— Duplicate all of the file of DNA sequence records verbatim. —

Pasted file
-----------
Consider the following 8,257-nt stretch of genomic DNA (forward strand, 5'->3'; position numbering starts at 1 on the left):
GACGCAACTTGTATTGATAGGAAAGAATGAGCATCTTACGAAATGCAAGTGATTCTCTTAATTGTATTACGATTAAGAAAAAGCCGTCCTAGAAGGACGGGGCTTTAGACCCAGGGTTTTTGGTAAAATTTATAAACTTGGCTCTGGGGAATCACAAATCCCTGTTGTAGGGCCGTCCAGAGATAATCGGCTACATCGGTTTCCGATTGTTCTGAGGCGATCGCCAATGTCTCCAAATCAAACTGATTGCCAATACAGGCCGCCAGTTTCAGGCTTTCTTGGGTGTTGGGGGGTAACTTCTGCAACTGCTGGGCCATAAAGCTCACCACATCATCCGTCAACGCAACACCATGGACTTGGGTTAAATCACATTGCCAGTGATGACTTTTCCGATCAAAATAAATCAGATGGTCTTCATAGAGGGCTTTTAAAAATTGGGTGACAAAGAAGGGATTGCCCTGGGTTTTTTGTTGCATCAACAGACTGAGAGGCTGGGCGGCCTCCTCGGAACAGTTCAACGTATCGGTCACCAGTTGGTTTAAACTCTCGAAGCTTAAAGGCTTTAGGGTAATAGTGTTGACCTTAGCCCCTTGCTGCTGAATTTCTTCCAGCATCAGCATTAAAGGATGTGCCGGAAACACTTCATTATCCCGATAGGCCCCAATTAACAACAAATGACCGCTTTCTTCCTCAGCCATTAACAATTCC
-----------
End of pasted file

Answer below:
Consider the following 8,257-nt stretch of genomic DNA (forward strand, 5'->3'; position numbering starts at 1 on the left):
GACGCAACTTGTATTGATAGGAAAGAATGAGCATCTTACGAAATGCAAGTGATTCTCTTAATTGTATTACGATTAAGAAAAAGCCGTCCTAGAAGGACGGGGCTTTAGACCCAGGGTTTTTGGTAAAATTTATAAACTTGGCTCTGGGGAATCACAAATCCCTGTTGTAGGGCCGTCCAGAGATAATCGGCTACATCGGTTTCCGATTGTTCTGAGGCGATCGCCAATGTCTCCAAATCAAACTGATTGCCAATACAGGCCGCCAGTTTCAGGCTTTCTTGGGTGTTGGGGGGTAACTTCTGCAACTGCTGGGCCATAAAGCTCACCACATCATCCGTCAACGCAACACCATGGACTTGGGTTAAATCACATTGCCAGTGATGACTTTTCCGATCAAAATAAATCAGATGGTCTTCATAGAGGGCTTTTAAAAATTGGGTGACAAAGAAGGGATTGCCCTGGGTTTTTTGTTGCATCAACAGACTGAGAGGCTGGGCGGCCTCCTCGGAACAGTTCAACGTATCGGTCACCAGTTGGTTTAAACTCTCGAAGCTTAAAGGCTTTAGGGTAATAGTGTTGACCTTAGCCCCTTGCTGCTGAATTTCTTCCAGCATCAGCATTAAAGGATGTGCCGGAAACACTTCATTATCCCGATAGGCCCCAATTAACAACAAATGACCGCTTTCTTCCTCAGCCATTAACAATTCC